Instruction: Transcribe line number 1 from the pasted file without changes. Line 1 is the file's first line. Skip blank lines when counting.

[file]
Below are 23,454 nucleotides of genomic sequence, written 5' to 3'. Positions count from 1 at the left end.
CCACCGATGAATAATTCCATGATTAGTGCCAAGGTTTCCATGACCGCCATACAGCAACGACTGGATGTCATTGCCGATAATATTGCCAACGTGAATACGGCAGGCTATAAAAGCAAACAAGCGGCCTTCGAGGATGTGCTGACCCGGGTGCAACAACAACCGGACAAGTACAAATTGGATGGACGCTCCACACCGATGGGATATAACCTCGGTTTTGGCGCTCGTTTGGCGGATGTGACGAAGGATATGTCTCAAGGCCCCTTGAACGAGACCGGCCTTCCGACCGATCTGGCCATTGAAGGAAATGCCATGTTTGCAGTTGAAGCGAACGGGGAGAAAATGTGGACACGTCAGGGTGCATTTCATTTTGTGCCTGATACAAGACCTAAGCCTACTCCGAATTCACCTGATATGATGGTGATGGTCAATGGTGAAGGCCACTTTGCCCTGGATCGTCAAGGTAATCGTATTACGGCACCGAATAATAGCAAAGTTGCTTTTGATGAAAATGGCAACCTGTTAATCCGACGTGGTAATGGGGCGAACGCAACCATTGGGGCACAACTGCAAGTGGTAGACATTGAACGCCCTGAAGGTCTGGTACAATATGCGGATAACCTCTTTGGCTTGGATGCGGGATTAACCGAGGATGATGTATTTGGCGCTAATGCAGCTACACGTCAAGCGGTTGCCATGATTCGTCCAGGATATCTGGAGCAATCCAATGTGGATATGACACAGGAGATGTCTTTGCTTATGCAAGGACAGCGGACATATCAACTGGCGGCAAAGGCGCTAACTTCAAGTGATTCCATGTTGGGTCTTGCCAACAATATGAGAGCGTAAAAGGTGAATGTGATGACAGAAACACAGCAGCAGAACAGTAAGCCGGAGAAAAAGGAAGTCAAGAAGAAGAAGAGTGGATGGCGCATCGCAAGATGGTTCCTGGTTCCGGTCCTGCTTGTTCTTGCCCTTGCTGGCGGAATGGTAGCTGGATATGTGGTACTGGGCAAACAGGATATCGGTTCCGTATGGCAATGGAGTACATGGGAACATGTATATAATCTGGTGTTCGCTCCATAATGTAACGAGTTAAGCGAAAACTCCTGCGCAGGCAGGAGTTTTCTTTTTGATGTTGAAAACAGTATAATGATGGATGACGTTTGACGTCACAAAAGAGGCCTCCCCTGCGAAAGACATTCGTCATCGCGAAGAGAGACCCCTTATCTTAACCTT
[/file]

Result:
Below are 23,454 nucleotides of genomic sequence, written 5' to 3'. Positions count from 1 at the left end.